Making a Difference for Writers on a Shoestring Budget

untitled“I didn’t notice it going,” Canadian novelist, Deborah Ellis, says in a 2012 MacLean’s Magazine article.  “It’s all whisked away before I see it, like an automatic savings plan.”

Ellis was referring to her donation of over $1 million in royalties from her popular Afghanistan tween trilogy, The Breadwinner, Parvana’s Journey, and Mud City, money that has gone to causes dear to Ellis such as the literacy-focused Canadian Women For Afghanistan.

Ellis is not the only writer devoted to large-scale philanthropy. Topping a long list of generous donors is J.K. Rowling. In addition to the $160 million she already contributed to various charity organizations from her Harry Potter series, Rowling recently announced that all royalties from her adult crime novel, Cuckoo’s Calling (under the pseudonym Robert Gailbraith) will go to The Soldiers’ Charity, an organization that provides support for British soldiers and their families   Also on the list of generous benefactors, romance novelist Nora Roberts who donated $3 million to The Nora Roberts Foundation, which supports literacy.

Admirable as these donations are, most writers are hardly in a position to give back in such magnitudes.  According to a 2010 Writers’ Union of Canada article, incomes for authors of books in Canada average less than $12,000. Another source pegged the annual average in royalties for fiction writers at $500.

How can cash-strapped writers bent on philanthropy give back?  While there are dozens of volunteering opportunities in every community, here are a few for writers who want to make a difference without shelling out money or leaving their keyboards.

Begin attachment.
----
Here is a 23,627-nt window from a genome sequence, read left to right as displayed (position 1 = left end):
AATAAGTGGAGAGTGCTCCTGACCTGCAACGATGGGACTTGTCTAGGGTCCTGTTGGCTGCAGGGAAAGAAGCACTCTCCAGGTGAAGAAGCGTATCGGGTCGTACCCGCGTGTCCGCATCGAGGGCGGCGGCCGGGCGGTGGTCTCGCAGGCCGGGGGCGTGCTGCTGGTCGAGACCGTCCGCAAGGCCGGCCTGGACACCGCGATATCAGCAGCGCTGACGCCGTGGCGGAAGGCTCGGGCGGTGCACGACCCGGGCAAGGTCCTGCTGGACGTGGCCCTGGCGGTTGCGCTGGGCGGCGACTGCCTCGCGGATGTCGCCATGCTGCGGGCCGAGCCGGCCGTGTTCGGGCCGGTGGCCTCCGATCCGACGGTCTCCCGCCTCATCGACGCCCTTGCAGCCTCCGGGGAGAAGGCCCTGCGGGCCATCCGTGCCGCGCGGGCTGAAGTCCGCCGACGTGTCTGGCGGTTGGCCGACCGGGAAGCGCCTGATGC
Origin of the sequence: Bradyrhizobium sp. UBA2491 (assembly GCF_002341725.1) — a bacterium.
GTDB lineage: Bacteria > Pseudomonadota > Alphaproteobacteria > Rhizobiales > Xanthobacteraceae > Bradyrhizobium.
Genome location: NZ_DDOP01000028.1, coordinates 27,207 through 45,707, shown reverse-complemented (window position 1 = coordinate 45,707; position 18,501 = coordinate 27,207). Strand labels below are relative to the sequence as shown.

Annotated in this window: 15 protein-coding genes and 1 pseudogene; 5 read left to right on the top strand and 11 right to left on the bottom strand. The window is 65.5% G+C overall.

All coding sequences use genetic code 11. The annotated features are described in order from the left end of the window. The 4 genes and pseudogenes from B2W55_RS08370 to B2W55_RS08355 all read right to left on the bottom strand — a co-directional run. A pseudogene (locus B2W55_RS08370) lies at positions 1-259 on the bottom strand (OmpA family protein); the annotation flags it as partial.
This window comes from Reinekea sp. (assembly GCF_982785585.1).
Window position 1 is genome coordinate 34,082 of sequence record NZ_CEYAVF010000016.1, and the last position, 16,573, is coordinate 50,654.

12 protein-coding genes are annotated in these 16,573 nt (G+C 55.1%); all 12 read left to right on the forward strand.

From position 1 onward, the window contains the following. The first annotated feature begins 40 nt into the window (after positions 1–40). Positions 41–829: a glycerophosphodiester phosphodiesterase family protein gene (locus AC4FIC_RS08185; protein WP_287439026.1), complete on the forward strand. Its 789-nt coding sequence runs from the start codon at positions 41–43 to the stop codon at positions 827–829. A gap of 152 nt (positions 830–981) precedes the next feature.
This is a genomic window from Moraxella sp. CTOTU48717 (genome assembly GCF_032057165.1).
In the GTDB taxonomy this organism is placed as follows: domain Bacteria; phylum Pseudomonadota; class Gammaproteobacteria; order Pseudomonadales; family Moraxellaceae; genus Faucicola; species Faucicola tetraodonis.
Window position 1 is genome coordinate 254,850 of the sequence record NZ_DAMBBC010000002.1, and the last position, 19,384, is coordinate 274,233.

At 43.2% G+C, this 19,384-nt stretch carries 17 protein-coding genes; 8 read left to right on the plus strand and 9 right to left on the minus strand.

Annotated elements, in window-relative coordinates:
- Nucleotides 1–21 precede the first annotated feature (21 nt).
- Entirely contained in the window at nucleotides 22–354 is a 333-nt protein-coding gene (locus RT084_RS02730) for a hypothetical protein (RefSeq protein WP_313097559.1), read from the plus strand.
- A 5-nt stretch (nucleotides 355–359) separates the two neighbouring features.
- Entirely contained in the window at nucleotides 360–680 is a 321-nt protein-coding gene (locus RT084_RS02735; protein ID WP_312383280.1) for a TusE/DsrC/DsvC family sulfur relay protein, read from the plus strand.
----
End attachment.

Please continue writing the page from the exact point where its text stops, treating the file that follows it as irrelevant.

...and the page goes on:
GoodearchThe principle behind GOODSEARCH is simple.  For each search conducted on Goodsearch’s search engine about a penny from advertisers goes to a designated charity or cause.   Considering the number of searches most writers conduct, the pennies add up, especially when thousands of other users are contributing the same way. A few things to keep in mind: You must use the GOODSEARCH search engine which is patent-protected and Yahoo!-powered.  A number of the charities on the extensive list are rooted in the U.S., but there are international ones too, such as Habitat for Humanity, United Way, Make A Wish, Salvation Army and World Vision.

For further details, check the GOODSEARCH website:

Care 2

care2If you have a cause you are passionate about or an issue you feel needs attention whether it involves local politics, animal welfare, literacy, human rights, or the flow of traffic down your street, CARE 2 may be for you. Start an online petition on the CARE 2 site, interest others in adding their signatures, and CARE 2 becomes a way to affect change.  Petitions are tracked on so it’s easy to tally signatures and just as easy to sign up for causes you might want to support.

For more, check the CARE 2 website:

Infinite Family

infinite familyThe site INFINITE FAMILY uses weekly one-on-one 30 minute video conversations to link adults around the world with youth of the sub-Sahara affected by HIV/AIDS and poverty. Mentors undergo a short online training program to help them understand culture, technology and the needs of their mentees. Following the training, mentors are ready to chat to their Net Buddies and link with them through email exchanges or blog posts. The goal is to provide long-term, personalized interaction for disadvantaged youth to strengthen confidence, develop literacy skills, and enhance opportunities for global success.

The INFINITE FAMILY website is a rich resource of information about the mentoring approach.  While cash donations are gladly received, the focus here is on strengthening bonds and language proficiency, something writers of all income levels might find fits their mandates nicely.

For more detail, check out INFINITE FAMILY:



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